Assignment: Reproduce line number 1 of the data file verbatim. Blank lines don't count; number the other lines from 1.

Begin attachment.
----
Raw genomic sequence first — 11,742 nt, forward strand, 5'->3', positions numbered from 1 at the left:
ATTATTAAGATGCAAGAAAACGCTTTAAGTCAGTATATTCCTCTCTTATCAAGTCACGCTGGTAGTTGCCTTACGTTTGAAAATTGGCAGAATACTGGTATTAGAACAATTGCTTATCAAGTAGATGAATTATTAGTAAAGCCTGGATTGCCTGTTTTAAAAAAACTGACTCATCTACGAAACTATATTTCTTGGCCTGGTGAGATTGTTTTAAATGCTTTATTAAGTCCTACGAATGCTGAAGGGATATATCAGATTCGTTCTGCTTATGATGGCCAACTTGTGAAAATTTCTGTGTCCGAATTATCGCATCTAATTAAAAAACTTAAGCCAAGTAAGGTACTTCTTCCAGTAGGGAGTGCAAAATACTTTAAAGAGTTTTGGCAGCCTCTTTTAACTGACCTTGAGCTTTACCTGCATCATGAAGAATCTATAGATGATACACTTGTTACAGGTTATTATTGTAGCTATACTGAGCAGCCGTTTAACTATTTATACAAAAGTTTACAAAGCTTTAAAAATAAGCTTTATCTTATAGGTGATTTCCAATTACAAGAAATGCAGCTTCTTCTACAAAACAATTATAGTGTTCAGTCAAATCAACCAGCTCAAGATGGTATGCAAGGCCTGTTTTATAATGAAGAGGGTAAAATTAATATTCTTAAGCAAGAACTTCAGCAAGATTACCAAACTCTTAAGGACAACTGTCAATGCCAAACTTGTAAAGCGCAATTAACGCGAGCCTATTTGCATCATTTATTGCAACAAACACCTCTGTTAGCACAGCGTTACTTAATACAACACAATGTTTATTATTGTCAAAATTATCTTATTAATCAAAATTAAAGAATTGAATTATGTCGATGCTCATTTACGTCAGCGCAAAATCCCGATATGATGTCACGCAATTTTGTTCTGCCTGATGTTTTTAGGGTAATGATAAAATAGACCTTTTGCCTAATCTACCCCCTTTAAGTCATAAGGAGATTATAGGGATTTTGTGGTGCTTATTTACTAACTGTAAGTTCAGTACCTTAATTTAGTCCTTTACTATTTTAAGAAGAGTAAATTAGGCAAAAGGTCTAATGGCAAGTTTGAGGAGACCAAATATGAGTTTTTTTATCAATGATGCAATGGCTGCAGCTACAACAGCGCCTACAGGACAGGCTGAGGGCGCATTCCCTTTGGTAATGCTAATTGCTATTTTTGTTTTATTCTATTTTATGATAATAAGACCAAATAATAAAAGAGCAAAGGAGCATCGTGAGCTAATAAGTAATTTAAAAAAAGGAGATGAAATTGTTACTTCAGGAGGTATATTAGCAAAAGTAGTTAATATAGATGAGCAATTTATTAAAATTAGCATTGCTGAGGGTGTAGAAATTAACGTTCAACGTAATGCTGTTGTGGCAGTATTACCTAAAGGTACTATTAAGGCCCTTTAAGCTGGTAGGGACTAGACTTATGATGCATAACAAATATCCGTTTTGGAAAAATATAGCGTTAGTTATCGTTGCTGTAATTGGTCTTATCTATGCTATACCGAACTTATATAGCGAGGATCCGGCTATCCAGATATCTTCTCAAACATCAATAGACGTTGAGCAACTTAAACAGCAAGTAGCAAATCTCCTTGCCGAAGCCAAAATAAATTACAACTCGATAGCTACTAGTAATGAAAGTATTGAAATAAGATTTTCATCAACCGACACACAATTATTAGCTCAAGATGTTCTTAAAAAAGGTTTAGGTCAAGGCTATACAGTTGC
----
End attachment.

Raw genomic sequence first — 11,742 nt, forward strand, 5'->3', positions numbered from 1 at the left: